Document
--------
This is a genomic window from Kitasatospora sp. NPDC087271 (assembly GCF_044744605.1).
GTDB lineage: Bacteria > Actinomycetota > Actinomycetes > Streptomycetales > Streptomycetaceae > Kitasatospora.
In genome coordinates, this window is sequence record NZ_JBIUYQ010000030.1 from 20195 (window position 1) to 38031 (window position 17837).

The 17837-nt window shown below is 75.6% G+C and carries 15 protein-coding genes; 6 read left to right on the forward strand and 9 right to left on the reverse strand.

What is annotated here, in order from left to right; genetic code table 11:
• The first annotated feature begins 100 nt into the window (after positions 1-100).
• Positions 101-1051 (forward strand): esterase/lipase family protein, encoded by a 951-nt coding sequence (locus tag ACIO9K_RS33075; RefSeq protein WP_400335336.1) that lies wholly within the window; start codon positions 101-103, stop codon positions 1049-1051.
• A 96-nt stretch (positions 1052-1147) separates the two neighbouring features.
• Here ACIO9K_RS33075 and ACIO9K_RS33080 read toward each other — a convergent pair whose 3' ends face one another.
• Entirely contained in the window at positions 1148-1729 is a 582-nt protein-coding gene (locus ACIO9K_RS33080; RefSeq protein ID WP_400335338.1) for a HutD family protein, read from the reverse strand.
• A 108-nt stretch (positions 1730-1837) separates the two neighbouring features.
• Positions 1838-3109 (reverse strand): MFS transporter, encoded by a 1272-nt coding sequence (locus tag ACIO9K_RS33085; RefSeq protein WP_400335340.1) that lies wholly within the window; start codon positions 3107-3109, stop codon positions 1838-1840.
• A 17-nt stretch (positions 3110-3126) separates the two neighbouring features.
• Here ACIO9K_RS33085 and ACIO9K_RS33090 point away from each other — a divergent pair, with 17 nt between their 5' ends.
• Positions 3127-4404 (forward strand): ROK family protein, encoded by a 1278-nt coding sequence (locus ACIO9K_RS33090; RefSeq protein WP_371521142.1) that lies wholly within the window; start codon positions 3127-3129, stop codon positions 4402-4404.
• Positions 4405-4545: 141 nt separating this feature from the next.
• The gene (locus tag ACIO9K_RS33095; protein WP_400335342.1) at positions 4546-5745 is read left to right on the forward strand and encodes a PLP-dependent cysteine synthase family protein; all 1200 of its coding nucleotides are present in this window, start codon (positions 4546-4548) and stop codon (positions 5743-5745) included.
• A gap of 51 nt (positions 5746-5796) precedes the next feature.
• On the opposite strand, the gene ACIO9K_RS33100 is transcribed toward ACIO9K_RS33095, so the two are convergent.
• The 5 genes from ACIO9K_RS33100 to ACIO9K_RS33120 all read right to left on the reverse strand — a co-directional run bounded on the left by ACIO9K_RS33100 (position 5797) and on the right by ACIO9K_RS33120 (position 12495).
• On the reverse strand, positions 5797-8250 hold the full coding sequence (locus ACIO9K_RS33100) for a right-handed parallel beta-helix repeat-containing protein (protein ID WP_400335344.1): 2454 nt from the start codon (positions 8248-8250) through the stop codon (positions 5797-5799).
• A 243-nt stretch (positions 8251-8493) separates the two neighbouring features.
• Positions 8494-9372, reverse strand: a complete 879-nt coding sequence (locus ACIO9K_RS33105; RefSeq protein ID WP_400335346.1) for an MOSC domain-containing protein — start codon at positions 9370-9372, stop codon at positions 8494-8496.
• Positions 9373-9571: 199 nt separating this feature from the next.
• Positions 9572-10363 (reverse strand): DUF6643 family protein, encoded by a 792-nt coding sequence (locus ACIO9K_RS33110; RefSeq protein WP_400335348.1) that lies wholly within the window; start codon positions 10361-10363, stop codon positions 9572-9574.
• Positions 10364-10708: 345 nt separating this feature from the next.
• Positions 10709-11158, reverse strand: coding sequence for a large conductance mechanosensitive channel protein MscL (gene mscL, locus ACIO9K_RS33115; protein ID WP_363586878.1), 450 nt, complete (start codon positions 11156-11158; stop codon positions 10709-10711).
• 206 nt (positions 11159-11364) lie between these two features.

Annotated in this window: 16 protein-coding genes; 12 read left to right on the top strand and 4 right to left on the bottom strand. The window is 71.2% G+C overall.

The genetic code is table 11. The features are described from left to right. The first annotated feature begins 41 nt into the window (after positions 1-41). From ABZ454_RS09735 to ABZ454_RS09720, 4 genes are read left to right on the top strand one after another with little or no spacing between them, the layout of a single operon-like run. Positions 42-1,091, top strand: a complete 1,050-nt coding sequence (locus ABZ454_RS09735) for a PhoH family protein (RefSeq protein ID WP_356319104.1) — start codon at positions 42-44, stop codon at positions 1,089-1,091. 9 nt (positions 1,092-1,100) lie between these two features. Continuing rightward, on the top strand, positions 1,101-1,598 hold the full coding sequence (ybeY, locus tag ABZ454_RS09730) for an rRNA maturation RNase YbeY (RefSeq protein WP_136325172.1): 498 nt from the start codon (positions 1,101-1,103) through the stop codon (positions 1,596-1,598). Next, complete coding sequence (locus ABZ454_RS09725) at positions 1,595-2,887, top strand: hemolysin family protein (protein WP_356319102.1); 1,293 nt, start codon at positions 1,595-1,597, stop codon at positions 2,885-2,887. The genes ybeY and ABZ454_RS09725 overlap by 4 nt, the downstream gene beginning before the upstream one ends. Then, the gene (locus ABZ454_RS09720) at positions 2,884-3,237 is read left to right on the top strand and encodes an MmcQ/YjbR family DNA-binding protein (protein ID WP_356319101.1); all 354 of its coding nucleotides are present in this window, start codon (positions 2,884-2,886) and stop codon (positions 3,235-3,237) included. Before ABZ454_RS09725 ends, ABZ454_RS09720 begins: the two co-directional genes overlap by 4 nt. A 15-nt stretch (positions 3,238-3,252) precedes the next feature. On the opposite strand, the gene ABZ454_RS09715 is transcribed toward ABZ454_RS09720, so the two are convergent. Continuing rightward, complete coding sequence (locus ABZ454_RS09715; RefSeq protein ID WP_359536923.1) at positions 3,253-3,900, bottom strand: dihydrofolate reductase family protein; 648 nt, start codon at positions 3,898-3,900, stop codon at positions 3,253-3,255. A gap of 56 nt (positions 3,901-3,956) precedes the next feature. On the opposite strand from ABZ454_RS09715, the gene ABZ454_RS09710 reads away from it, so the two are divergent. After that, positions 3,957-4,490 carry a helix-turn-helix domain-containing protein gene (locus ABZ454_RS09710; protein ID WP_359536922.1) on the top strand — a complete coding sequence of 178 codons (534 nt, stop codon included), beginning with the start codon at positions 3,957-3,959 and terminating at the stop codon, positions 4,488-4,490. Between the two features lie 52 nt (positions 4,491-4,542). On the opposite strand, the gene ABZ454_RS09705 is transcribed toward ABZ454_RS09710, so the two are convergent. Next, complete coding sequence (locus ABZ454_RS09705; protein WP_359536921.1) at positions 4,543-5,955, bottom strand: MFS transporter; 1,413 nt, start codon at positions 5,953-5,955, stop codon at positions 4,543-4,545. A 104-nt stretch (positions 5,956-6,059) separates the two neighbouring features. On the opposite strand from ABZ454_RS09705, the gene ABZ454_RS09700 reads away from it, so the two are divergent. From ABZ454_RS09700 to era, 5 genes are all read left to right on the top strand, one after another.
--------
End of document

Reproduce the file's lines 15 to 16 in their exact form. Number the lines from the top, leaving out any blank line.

• Positions 3127-4404 (forward strand): ROK family protein, encoded by a 1278-nt coding sequence (locus ACIO9K_RS33090; RefSeq protein WP_371521142.1) that lies wholly within the window; start codon positions 3127-3129, stop codon positions 4402-4404.
• Positions 4405-4545: 141 nt separating this feature from the next.